Table 2

Screening methods used for diabetic retinopathy


Retinal photography allows the screening process to be separated from assessment and provides lasting records of patients' retinas. It can be done in a range of settings, from clinics to mobile converted vans; the photographs can then be assessed by suitably trained readers. Mydriasis significantly improves the quality of the photographs and increases the sensitivity of screening; one study reported that mydriasis improved sensitivity from 61% to 81%.23 However, the camera flash is less comfortable for the patient after mydriasis (flash rated “comfortable” by 80% rather than 90%) and temporary visual impairment may render some patients unable to drive safely or read small print for several hours after treatment.33

Some retinal photographs are unclear and cannot be assessed. The reported rate for this form of technical failure ranges from 3.7% to 22%17 23 32; it is less frequent when mydriasis is used. There may be further improvements with digital systems.


In most studies of screening using ophthalmoscopy alone, direct ophthalmoscopes were used.7 8 18 19 23 26 28 30 The sensitivity of this method was often found to be low, even in the hands of experts, although specificity was high, usually 90–100% (table 1). This means that when retinopathy is detected, the result is likely to be correct.

An important reason for the lack of sensitivity of the direct ophthalmoscope is that it offers a small field of view. This instrument is now rarely used by ophthalmologists; its place has been taken by the slit lamp biomicroscope and handheld lens, which offer a much wider field of view.

A recent London study of optometrists, accredited after specialist training, found much higher levels of accuracy.15 Participants used mydriasis but it was not clear what type of ophthalmoscope was used. The positive predictive value (PPV) for referable eye disease was 79% (that is, 79% of patients referred had retinopathy requiring treatment) and the negative predictive value (NPV) was 100% (no cases were missed).

Using ophthalmoscopy in combination with retinal photography shows promising results and can provide a high degree of accuracy in the hands of ophthalmologists or optometrists.7 20 34 Reported sensitivity falls below acceptable levels when screening is done by GPs.7 8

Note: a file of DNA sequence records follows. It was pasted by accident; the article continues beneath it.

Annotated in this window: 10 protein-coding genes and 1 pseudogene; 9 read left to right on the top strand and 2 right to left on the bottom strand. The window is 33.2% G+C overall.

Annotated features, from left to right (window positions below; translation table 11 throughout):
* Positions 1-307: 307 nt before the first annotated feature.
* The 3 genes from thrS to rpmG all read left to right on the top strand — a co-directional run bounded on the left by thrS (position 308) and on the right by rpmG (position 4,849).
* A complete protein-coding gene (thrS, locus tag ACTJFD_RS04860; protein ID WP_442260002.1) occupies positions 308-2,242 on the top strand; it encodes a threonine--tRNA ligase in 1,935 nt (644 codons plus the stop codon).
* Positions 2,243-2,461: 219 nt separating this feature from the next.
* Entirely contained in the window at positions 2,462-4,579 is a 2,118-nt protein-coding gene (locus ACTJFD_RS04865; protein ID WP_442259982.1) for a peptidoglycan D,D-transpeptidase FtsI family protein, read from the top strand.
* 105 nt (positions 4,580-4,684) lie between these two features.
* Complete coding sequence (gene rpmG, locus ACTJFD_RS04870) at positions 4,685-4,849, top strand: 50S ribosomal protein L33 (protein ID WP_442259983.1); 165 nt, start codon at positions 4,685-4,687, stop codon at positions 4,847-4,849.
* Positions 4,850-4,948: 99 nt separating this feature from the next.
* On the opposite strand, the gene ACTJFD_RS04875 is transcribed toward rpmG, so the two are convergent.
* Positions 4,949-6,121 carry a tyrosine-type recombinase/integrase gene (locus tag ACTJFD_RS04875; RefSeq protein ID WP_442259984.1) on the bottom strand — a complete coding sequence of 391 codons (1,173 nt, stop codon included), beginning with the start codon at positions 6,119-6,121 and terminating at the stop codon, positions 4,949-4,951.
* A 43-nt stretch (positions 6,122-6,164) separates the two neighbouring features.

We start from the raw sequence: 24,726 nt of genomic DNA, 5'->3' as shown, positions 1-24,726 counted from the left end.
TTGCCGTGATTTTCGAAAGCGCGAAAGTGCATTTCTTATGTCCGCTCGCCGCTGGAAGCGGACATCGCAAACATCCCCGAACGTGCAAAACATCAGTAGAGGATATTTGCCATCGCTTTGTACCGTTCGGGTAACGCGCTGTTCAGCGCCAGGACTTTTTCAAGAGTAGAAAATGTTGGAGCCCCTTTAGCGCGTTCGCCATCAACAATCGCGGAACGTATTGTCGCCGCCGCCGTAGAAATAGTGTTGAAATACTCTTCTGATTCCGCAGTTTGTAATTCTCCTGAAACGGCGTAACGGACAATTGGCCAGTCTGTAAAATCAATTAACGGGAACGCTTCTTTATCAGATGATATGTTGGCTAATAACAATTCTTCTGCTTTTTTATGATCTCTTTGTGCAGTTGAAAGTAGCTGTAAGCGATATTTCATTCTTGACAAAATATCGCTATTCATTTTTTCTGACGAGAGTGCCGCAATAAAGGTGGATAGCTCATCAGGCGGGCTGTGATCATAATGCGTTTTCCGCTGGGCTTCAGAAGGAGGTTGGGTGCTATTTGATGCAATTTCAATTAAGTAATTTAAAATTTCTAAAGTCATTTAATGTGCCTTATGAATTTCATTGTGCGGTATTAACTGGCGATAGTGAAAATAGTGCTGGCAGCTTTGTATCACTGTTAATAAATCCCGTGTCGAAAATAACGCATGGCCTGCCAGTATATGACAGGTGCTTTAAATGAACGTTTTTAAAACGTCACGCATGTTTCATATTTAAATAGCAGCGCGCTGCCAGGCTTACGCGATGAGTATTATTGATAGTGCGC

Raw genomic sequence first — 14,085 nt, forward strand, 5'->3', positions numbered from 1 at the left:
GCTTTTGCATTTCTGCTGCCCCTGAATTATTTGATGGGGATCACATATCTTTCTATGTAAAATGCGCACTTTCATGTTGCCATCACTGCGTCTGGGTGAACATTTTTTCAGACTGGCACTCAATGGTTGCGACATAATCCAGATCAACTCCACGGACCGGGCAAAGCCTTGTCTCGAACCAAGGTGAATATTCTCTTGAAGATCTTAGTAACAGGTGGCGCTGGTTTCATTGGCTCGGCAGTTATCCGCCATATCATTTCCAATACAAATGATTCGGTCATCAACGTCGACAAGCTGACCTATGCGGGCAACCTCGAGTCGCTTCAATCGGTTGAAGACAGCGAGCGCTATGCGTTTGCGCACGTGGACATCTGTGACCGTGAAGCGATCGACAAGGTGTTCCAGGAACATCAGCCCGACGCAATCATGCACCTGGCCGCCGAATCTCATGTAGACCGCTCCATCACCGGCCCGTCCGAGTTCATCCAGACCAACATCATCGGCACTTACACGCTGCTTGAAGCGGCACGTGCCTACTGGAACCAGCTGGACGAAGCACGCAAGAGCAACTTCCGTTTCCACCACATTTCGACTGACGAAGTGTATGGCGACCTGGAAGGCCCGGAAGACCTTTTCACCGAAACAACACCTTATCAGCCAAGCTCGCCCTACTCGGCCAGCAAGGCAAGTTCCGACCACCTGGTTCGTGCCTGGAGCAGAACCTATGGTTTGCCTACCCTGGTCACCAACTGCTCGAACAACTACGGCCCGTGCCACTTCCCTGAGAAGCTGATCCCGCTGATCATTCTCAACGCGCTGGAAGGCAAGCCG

Wide variation exists in sensitivity of screening by different professional groups (table 1). In general, it appears that more experienced professionals such as specialist ophthalmologists are likely to be more accurate, whatever the method used. Consistently good results have been reported in US studies of trained graders assessing photographs in specialist centres.21 23 25

In the UK, retinal photography in mobile screening units may offer a practical and effective option.19 35 36 The level of training required to operate the camera has not been clearly defined, however, and considerable experience is likely to be required to read the photographs accurately. Whatever screening method is used, quality control is essential.

The consensus among expert groups in Europe is that yearly screening is appropriate.37 38 The chronic disease management programme (CDMP) for diabetes in primary care requires a full review of the patients' health, including their eyes, at least annually.


Any system of screening requires initial investment in equipment, training, and administration, and will have ongoing organisation and personnel costs. Mobile screening, using a van equipped with a fundus camera, has been proposed as an effective and inexpensive option. Reported costs are £10–13 per patient screened and just over £1000 per patient requiring laser treatment.935 This included the salary of the photographer, depreciation and running costs for van and camera, and costs of film and processing.39 Screening by accredited optometrists in London was reported to cost £12.62 per case (including training and quality audit costs), plus a £20 fee to the optometrists.15 The cost of each case identified (2.3% of patients screened) was £581.